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A History Of The Church In Five Books by Theodoret

THE frequent wars in which the emperor was involved, compelled him to lay fresh taxes on the cities of his empire. The citizens of Antioch were indignant at the new taxation; and, being still further irritated by the cruelty and severity of those who levied it, they rose up in sedition, and committed those excesses which are usually perpetrated by the multitude on similar occasions. Among other deeds, they threw down the bronze statue of the excellent empress Flacilla, and dragged it about the streets. The emperor was very angry when informed of this insult: he deprived the city of the privileges which it had hitherto enjoyed, and bestowed them on the neighbouring city, judging that this bestowal would give the greatest grief to the citizens of Antioch; for the city of Laodicea had long been a rival to that of Antioch. Besides this he threatened to set fire to the city, and to destroy it, and reduce it to the rank of a mere village. Several of the magistrates also had been sacrificed in the tumult before the emperor had received any intelligence of the sedition.

When the emperor had passed this severe sentence upon the city, the law obtained by the great Ambrosius prevented the decree from being carried into execution. But Elebichus, a general, and Cæsar, who was a superintendent, or what the Romans call a chamberlain of the palace, went to the city to execute the threats. All the inhabitants were seized with terror. The virtuous hermits who dwelt at the foot of the mountain, and who were then very numerous, approached these men with exhortations and entreaties. Amongst them was the divine Macedonius, who was totally ignorant of all learning whether sacred or profane, and who passed his nights and his days in offering prayers to the Saviour of all men upon the top of a mountain. Without being terrified by the wrath of the king, or by the power of those who were sent against him, Macedonius boldly seized the cloak of a soldier in the midst of the city, and desired him and his companions to descend from their horses. At first, regarding him only as a man of advanced age and of short stature, clad in rags, they were indignant at his conduct. But when they were informed by a by-stander that he was a man of extraordinary virtue, they dismounted from their horses, and, embracing his knees, implored his pardon. Then this holy man, who was filled with the wisdom of God, addressed them in the following words: “Go, my friends, to the emperor, and say to him, You are not only an emperor but a man; and you ought not only to reflect on empire but also on nature. You are a man yourself, and have to command your fellow-creatures. Man was made in the image and likeness of God. Do not, then, order the image of God to be slain. You would offend the Artificer by mutilating his image. Consider, likewise, that it is but on account of a statue of bronze that you have passed this sentence. Now it is evident to every one possessed of sense, that there is a great difference between a lifeless and a living image. Consider, also, that it is easy to us to replace a statue by making many others; whereas, of all the men who are about to be slain, we are not able to replace so much as one hair of their heads.”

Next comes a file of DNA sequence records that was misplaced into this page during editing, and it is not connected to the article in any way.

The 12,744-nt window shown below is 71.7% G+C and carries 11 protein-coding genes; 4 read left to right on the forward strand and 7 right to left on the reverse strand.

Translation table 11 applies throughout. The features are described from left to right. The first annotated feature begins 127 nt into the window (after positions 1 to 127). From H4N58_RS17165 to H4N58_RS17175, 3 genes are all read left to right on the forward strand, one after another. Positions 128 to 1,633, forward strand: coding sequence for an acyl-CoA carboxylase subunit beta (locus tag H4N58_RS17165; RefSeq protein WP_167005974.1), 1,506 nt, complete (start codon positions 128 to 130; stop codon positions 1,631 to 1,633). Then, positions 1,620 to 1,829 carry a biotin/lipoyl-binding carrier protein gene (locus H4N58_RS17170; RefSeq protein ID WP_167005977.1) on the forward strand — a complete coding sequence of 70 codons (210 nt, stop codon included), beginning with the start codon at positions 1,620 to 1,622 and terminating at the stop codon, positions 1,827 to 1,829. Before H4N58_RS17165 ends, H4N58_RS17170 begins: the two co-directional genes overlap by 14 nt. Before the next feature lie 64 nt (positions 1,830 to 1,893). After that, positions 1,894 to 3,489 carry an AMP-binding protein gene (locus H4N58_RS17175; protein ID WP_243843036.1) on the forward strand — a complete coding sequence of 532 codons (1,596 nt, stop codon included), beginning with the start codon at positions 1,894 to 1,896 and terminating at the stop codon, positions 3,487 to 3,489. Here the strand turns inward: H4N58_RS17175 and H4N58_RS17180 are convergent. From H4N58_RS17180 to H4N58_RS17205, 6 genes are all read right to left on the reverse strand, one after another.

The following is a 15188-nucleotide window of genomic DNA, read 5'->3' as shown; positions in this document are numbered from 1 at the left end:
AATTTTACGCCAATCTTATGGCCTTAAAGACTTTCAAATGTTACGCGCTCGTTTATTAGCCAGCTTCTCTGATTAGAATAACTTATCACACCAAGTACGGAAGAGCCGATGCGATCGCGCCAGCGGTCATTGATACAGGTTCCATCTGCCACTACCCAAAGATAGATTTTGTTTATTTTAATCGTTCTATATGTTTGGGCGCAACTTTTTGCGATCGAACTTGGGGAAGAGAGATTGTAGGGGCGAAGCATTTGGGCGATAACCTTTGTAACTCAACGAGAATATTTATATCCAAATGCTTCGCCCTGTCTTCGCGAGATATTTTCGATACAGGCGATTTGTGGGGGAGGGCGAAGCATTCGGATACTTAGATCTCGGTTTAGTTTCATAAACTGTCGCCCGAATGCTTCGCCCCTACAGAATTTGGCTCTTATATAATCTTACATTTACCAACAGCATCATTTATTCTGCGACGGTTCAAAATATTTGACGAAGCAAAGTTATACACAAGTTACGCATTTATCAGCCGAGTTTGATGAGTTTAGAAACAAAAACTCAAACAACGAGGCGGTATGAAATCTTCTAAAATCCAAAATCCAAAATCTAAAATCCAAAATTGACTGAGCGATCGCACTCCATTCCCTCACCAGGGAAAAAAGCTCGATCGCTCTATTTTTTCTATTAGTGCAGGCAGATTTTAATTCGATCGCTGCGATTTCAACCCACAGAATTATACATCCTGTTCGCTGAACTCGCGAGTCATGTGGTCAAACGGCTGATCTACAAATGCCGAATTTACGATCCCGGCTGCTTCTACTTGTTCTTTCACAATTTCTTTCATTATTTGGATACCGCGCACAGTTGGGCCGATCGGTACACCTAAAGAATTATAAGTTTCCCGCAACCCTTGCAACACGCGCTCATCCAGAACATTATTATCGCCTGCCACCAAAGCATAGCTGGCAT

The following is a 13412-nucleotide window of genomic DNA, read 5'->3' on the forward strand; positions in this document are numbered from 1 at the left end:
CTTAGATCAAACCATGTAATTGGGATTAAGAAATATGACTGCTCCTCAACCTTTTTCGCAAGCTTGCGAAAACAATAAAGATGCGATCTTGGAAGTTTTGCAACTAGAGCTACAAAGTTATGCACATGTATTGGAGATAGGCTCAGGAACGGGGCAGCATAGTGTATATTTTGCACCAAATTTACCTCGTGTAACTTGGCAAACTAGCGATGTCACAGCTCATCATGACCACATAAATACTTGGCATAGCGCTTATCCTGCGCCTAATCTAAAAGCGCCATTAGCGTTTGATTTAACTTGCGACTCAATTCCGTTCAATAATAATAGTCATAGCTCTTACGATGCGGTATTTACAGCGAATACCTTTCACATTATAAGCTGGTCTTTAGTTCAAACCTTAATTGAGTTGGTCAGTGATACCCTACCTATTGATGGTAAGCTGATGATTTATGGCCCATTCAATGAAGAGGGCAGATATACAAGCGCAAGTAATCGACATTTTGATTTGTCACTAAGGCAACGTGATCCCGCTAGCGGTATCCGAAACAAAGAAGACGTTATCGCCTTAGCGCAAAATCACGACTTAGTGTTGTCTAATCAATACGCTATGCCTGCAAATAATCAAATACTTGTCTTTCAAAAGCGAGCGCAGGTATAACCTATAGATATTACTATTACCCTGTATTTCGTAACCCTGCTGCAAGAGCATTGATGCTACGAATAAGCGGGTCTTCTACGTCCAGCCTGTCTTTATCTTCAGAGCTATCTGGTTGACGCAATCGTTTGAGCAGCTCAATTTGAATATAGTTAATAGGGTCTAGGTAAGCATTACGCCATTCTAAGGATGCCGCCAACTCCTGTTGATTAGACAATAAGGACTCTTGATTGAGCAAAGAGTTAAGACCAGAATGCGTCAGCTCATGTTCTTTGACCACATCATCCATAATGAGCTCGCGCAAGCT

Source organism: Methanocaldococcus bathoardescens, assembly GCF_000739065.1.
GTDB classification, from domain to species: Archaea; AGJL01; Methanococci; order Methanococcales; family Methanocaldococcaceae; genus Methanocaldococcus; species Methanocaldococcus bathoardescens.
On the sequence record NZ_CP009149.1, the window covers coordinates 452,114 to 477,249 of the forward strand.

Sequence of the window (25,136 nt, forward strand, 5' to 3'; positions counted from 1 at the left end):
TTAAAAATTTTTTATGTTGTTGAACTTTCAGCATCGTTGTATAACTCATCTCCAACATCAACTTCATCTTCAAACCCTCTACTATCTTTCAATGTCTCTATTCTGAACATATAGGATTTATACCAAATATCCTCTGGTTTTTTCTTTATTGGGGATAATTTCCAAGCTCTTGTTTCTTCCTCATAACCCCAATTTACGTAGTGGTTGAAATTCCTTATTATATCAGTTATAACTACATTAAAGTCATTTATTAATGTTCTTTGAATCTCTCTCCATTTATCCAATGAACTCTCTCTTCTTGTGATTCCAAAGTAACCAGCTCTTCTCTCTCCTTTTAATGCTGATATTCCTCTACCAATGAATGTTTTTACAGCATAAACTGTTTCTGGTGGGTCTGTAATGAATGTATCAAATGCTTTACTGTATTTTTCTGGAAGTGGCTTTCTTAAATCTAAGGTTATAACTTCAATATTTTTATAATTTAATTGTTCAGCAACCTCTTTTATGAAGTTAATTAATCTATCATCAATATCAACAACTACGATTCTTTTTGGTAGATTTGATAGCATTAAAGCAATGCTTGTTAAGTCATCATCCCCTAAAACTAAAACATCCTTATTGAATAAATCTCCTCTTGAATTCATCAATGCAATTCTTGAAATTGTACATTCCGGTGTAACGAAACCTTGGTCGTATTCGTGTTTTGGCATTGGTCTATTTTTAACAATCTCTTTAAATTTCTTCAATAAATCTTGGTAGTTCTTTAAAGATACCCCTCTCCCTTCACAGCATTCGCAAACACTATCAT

The two officers, after receiving their instructions from the admirable man, went to the emperor, and repeated what they had heard. They thus calmed his anger, so that instead of executing his menaces, he wrote apologies, and explained the cause of his resentment. “It was not right,” said he, “that, on account of my transgression, a woman deserving of all praise should after her death receive insult; it was against me alone that the weapons of vengeance ought to have been directed.” He also added, that he was much grieved at the murder of some of the magistrates. I have dwelt on these circumstances, in order that the commendable boldness of the hermit may not be consigned to oblivion; and that the utility of the law obtained at the instance of the great Ambrose may be manifested.








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